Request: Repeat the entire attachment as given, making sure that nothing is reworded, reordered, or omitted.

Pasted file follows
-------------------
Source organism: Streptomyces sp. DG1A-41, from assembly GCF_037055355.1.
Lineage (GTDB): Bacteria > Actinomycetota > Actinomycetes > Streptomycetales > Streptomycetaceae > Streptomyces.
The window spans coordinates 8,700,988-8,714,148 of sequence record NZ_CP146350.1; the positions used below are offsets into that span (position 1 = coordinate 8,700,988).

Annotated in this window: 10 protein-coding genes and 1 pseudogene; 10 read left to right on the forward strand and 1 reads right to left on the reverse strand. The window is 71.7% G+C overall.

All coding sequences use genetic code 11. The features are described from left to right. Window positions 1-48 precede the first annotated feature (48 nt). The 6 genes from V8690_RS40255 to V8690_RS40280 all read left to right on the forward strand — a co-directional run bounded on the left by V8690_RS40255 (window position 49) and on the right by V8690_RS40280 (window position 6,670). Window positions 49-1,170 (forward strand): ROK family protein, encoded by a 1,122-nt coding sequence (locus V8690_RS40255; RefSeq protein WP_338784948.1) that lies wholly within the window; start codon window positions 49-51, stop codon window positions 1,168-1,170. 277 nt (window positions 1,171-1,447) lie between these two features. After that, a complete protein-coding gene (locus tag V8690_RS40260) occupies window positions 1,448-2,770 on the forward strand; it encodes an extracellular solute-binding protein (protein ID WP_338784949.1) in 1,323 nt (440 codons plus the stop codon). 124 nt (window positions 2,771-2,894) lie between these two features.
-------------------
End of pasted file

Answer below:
Source organism: Streptomyces sp. DG1A-41, from assembly GCF_037055355.1.
Lineage (GTDB): Bacteria > Actinomycetota > Actinomycetes > Streptomycetales > Streptomycetaceae > Streptomyces.
The window spans coordinates 8,700,988-8,714,148 of sequence record NZ_CP146350.1; the positions used below are offsets into that span (position 1 = coordinate 8,700,988).

Annotated in this window: 10 protein-coding genes and 1 pseudogene; 10 read left to right on the forward strand and 1 reads right to left on the reverse strand. The window is 71.7% G+C overall.

All coding sequences use genetic code 11. The features are described from left to right. Window positions 1-48 precede the first annotated feature (48 nt). The 6 genes from V8690_RS40255 to V8690_RS40280 all read left to right on the forward strand — a co-directional run bounded on the left by V8690_RS40255 (window position 49) and on the right by V8690_RS40280 (window position 6,670). Window positions 49-1,170 (forward strand): ROK family protein, encoded by a 1,122-nt coding sequence (locus V8690_RS40255; RefSeq protein WP_338784948.1) that lies wholly within the window; start codon window positions 49-51, stop codon window positions 1,168-1,170. 277 nt (window positions 1,171-1,447) lie between these two features. After that, a complete protein-coding gene (locus tag V8690_RS40260) occupies window positions 1,448-2,770 on the forward strand; it encodes an extracellular solute-binding protein (protein ID WP_338784949.1) in 1,323 nt (440 codons plus the stop codon). 124 nt (window positions 2,771-2,894) lie between these two features.